Withdrawal FROM HABIT-FORMING Medications
EVEN IF YOU HAVE USED HABIT-FORMING MEDICATIONS FOR ONLY A SHORT TIME, your withdrawal can be both physically and emotionally stressful. Especially if you try to come off the medication abruptly. Many are not aware of the full side effects that are possible. Stopping these drugs can cause agonizing symptoms, sometimes even life-threatening physical and/or emotional issues.
MANY SIDE EFFECTS KICK IN when you begin to come off the medication. It is a common mistake to assume that these reactions are a relapse into symptoms from before starting the medication. You are then more likely to give up and go back to taking the full dose. You should instead recognize that these are associated with withdrawing from the medication.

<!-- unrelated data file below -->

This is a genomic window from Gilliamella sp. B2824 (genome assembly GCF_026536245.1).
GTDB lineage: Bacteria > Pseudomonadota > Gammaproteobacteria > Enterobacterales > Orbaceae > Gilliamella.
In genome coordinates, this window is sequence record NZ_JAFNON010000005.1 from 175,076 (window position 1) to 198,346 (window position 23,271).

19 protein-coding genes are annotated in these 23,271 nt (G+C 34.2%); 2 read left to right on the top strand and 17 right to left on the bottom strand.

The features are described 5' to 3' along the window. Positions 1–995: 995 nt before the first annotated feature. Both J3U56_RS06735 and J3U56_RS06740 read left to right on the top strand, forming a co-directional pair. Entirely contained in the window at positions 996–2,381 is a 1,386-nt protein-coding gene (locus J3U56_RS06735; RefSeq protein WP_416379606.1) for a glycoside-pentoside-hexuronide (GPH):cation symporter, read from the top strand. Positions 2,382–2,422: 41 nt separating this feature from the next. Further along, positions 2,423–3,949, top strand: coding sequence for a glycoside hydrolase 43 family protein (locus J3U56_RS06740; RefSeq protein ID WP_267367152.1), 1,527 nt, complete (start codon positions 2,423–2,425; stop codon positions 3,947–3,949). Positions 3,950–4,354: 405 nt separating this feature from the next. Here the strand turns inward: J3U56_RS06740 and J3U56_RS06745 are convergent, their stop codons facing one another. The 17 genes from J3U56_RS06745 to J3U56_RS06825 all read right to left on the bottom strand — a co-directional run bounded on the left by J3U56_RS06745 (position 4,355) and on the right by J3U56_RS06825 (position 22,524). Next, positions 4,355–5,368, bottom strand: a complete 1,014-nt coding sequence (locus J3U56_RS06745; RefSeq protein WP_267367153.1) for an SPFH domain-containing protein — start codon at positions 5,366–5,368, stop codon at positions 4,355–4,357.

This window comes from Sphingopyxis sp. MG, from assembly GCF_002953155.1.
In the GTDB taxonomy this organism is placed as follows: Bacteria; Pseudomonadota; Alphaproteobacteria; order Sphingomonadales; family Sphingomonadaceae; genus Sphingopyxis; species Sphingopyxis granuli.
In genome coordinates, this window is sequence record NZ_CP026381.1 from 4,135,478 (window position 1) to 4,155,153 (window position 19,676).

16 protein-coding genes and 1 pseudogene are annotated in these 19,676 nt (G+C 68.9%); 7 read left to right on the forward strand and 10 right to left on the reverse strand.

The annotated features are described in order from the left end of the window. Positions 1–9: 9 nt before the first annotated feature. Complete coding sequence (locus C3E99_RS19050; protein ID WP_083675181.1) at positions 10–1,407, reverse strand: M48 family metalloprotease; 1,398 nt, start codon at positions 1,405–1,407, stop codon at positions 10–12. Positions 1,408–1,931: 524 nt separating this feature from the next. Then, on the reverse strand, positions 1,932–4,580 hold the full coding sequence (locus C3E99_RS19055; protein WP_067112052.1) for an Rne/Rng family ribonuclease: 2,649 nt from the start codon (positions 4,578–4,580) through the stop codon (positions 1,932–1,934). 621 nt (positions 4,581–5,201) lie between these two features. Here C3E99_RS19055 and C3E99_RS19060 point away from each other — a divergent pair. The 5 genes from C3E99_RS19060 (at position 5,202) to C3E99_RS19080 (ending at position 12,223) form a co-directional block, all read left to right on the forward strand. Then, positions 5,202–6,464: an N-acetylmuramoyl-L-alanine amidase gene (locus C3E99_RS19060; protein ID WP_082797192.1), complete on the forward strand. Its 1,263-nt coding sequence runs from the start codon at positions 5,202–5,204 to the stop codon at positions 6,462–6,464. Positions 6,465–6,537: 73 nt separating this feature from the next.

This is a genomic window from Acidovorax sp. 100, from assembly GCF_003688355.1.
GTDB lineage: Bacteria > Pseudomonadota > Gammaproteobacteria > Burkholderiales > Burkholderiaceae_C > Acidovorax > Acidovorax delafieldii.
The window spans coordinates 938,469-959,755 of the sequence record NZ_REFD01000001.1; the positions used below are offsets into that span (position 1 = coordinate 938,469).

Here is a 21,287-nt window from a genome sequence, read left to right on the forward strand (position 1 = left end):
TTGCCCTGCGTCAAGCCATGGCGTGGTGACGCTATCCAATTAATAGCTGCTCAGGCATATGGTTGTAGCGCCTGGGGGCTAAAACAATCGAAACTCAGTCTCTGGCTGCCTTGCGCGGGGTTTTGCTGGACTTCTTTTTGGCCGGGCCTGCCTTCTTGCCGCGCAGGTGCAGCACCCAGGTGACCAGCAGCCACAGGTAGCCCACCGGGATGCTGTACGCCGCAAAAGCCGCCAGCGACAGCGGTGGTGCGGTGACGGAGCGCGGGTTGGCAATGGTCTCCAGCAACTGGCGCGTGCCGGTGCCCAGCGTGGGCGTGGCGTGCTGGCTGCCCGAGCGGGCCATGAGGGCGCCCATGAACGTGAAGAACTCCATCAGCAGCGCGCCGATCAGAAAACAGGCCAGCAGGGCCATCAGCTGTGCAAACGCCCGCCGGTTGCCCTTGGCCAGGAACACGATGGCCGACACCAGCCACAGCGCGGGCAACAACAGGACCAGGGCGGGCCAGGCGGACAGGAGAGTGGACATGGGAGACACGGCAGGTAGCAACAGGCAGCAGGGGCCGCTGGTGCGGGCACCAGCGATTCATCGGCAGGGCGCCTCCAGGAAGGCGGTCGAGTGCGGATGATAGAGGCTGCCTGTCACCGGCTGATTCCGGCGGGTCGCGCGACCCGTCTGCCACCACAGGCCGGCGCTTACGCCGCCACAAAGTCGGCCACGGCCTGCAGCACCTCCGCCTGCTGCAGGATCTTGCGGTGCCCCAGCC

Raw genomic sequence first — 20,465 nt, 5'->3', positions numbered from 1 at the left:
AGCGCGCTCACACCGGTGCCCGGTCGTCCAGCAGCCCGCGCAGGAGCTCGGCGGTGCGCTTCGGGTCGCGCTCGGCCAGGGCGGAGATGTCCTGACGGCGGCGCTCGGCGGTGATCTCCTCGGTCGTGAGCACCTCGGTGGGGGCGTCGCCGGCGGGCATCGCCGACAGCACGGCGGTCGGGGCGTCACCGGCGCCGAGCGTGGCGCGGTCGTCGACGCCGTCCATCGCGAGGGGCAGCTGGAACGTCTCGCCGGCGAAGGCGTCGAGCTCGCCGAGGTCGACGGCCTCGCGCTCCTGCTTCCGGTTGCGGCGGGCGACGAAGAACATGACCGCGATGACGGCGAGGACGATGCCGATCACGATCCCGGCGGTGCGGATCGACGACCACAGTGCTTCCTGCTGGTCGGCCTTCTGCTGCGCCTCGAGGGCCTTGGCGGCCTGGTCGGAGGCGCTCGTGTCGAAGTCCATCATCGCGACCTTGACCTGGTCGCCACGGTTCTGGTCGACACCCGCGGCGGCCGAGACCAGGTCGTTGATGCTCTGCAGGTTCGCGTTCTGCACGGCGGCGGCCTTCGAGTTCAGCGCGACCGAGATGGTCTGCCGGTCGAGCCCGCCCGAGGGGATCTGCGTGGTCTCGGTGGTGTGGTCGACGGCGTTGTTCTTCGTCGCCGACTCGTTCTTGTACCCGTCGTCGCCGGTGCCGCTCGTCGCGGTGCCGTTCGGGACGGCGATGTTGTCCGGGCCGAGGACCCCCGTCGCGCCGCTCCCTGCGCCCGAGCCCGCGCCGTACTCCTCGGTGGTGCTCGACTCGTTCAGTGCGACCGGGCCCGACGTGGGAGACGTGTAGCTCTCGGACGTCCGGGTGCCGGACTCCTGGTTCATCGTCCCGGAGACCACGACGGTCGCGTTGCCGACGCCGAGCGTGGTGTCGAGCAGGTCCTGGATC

ONE REASON FOR THE SIDE EFFECTS has to do with the metabolic adjustments your body has had to make to compensate for the medication. If you stop taking the medication abruptly, your body does not have enough time to readjust. It also often does not have enough of the necessary nutrients to normalize neurotransmission.
THE SOLUTION TO A SAFE WITHDRAWAL from habit-forming medications is to come off them slowly and gradually while you give the body full nutritional support.
Withdrawal from habit-forming medications can create both emotional and physical symptoms of distress including the following:
- ANXIETY: Nervousness, Fear, Panic
- MOOD: Sadness, Agitation, Anger, Crying, Despair, Apathy, Suicidal Thoughts
- COGNITIVE: Poor concentration, Confusion, Forgetfulness, Disorientation
- PSYCHOSIS: Auditory or Visual Hallucinations, Paranoia
- SEXUAL: Decreased Libido
- ENERGY: Restlessness, Fatigue, Lethargy
- NEUROLOGICAL: Headaches, "Brain Zaps", Dizziness, Fainting, Seizures
- MUSCULAR: Twitching, Tremor, Cramps, Joint or Muscle Pains
- DIGESTIVE: Diarrhea, Constipation, Nausea, Abdominal Bloating or Pain
- CARDIOVASCULAR: Abnormal Heartbeat, Hypertension
- SLEEP: Insomnia, Nightmares